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A mother brought along a baby which was bright orange – there is no way one can miss that baby in a forest of dark green and brown.

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So how does the bright color confer a survival advantage to the baby ?

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The resort has a spa which is about 10-15 minutes walk away – the subject of our next post.

On our way to Petaling Jaya (aka PJ, see earlier posts here, here and here), we discussed eating durian, the king of fruits, at length in the car. Neither one of us find the smell of the fruit as offensive or revolting as many people do.  I(Chris) had it before and recognized (but cannot say appreciate) its peculiar and strong aroma. Nor are we fans of this fruit since it is hard to find it in North America and even harder now in Europe. So as dessert, J suggested that we try some durian at one of the stands on a nearby street.

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This is how Wikipedia describes the aroma of durian:

The edible flesh emits a distinctive odour that is strong and penetrating even when the husk is intact. Some people regard the durian as having a pleasantly sweet fragrance; others find the aroma overpowering and revolting. The smell evokes reactions from deep appreciation to intense disgust, and has been described variously as rotten onions, turpentine, and raw sewage. The persistence of its odour has led to the fruit’s banishment from certain hotels and public transportation in Southeast Asia.

One of our hotels prohibit durian on its premises.

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The durian stands are located on Jalan SS2/65 and at the corner with Jalan SS2/24, behind the police station, just down the street from the night market.  Apparently, they are really famous within Malaysia and possibly internationally, as we found numerous references to the stands online.

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One of the stands started the concept of all-you-can-eat durian buffet charging around RM15 per person. Our friend J who once lived on a farm and knows quite a bit about durian suggested that we forgo the buffet option as we should try the good stuff. The name durian comes from the Malay word duri (thorn).

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We had no idea (although it is not surprising) that durian comes in so many different varieties.  And this is the first time where we saw different varieties being sold separately and at vastly different prices.  The varieties have names like Musang King, XO, Thracka, Jan Tong, red prawn, and various D numbers. The fruits are sold by weight and the rate for each variety changes daily depending on supply and season. The vendors have really done a good job in properly differentiating their products and generating a demand that can command a higher price.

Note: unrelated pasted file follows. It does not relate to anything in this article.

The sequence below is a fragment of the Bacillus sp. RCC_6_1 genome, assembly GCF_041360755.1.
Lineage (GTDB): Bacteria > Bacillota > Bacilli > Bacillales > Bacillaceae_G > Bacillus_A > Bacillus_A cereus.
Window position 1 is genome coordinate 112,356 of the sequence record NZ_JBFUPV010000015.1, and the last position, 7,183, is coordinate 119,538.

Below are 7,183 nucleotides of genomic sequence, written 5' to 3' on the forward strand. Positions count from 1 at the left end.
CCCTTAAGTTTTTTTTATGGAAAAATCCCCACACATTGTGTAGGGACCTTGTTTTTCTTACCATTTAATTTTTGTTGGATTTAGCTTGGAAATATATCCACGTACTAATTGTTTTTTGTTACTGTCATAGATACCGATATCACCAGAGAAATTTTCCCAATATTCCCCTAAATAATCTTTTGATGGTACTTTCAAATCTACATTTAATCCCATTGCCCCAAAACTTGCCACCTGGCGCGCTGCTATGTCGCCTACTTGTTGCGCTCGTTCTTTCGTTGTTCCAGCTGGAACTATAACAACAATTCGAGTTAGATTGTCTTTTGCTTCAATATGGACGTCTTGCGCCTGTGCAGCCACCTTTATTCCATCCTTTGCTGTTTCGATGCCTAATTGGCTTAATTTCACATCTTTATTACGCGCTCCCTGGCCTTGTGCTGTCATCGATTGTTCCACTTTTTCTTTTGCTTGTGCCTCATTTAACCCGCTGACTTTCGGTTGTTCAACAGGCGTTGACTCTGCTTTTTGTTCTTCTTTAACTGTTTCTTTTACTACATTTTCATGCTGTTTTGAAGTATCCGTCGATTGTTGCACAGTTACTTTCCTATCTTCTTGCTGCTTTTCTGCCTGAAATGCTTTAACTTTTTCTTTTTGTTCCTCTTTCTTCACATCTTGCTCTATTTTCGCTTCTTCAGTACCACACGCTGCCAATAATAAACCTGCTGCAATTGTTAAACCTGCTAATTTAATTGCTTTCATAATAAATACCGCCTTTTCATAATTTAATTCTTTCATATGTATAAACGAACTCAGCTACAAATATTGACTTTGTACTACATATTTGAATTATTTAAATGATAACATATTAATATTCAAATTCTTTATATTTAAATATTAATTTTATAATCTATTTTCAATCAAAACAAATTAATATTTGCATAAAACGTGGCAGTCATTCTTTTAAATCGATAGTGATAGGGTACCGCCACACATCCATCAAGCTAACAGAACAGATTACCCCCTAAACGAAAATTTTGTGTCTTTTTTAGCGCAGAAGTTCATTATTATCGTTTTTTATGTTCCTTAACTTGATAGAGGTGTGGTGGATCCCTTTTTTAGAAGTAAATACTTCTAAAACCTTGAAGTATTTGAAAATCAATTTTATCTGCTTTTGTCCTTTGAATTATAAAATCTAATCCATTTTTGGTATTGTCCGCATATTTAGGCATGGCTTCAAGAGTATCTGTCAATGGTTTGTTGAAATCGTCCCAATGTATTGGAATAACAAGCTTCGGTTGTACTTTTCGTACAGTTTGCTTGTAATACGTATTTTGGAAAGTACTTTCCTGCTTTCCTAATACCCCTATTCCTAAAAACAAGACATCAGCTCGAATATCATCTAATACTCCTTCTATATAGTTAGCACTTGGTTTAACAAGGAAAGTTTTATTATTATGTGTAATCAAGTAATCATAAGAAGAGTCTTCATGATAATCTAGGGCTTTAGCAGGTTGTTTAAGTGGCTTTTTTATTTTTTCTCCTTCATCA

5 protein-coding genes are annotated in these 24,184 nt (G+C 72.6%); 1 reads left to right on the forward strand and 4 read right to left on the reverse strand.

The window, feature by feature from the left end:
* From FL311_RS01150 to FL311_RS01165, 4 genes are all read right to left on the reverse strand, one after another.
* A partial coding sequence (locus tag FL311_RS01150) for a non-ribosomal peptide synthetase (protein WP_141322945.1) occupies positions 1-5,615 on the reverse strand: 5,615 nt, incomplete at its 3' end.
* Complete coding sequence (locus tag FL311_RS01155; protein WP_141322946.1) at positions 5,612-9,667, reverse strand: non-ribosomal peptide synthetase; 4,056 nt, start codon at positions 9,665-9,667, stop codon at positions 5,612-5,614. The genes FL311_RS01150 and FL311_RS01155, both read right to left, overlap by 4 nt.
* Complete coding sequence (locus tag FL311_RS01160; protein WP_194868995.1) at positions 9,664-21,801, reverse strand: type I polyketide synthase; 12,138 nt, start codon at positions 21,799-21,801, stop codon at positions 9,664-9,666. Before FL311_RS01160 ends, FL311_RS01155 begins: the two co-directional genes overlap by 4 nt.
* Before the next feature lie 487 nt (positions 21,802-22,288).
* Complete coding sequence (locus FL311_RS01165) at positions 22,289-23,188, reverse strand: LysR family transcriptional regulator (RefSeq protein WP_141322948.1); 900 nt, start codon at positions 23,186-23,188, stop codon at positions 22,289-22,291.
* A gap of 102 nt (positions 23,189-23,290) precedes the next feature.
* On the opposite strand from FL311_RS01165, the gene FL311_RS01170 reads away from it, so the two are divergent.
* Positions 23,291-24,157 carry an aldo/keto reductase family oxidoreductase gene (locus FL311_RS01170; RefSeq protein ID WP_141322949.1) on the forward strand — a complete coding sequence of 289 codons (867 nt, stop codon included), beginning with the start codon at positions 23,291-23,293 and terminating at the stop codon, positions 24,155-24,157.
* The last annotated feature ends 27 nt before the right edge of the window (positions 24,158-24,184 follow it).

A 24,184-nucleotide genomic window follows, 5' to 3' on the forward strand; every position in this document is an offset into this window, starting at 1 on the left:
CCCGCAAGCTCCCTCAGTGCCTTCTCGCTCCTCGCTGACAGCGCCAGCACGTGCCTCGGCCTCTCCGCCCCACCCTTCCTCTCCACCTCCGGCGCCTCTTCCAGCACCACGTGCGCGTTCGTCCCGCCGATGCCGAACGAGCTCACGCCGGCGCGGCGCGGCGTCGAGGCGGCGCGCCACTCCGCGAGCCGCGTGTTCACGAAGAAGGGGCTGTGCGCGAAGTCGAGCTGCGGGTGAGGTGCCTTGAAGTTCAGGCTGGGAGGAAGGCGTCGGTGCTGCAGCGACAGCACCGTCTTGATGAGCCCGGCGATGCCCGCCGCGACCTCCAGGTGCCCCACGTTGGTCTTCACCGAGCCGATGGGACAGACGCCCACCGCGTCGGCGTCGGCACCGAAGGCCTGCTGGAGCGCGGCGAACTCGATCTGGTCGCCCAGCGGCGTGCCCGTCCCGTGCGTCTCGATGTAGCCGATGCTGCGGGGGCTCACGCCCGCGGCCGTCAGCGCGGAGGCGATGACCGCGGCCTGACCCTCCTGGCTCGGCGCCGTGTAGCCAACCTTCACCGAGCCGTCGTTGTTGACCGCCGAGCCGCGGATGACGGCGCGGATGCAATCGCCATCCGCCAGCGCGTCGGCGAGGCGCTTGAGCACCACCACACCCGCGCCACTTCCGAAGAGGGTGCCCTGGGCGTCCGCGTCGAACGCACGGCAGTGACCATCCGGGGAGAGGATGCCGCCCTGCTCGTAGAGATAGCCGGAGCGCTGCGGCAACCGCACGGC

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We sat down at one of the tables of “King of the King”, Ah Chun was the manager. On the table were gloves and tissues, and the stand provides water since the flavor is so intense. We do not know of any fruit which requires water to wash it down.

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J chatted with the vendors and selected a variety – D24 – for the four of us. Supposedly, each variety has a characteristic taste and regular eaters have their preferred varieties. Our fruit was about 2 kg and the assistant opened it for us in less than 20 seconds.

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We wanted to try a sweet one but the first one was according to J not sweet enough. So she returned it and complained, and the assistant opened another one for us.

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The taste was indeed intense, onion-like, nutty, slightly sweet, becoming alcoholic towards the seed, moist, soft and velvety. We think the foul smell appears only if the fruit is opened and have been left lying around.

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The most popular and thus expensive variety is the Musang King (貓山皇) which had an asking price of RM60 per kg that night. This variety is recognizable by, among other special features, a characteristic star-shaped pattern at the bottom of the fruit. This practice encourages connoisseurship and is a great way to market this fruit and benefits the entire industry !

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A popular drink is fresh coconut juice – it supposedly counters the heat (traditional Chinese medicine concept) of the durian.

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What a great evening of adventurous eating !

 

Fried Kuey Teow is a classic Malaysian dish – stir-fried rice noodles with bean sprouts, prawns, eggs, chives and thin slices of preserved Chinese sausages. The Penang style is the most highly regarded version of this dish.  We had this at the open-air food court at the night market, SS2, Petaling Jaya. Click here to see the food court.

We ordered a dish of it from the No.15 stall but we had to wait in line for our order. So I snapped away while the chef prepared our dish.

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This is how one can make the dish. Fry the prawns first in oil, quite a bit of oil apparently.

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Then add an egg.

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Park the cooked prawns on the side of the wok, you don’t want them overcooked or deep fried. Scramble the egg while it is being fried.

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Throw in the rice noodles.

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Soy sauce, etc.

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Then drop in the house-made, magic chili sauce.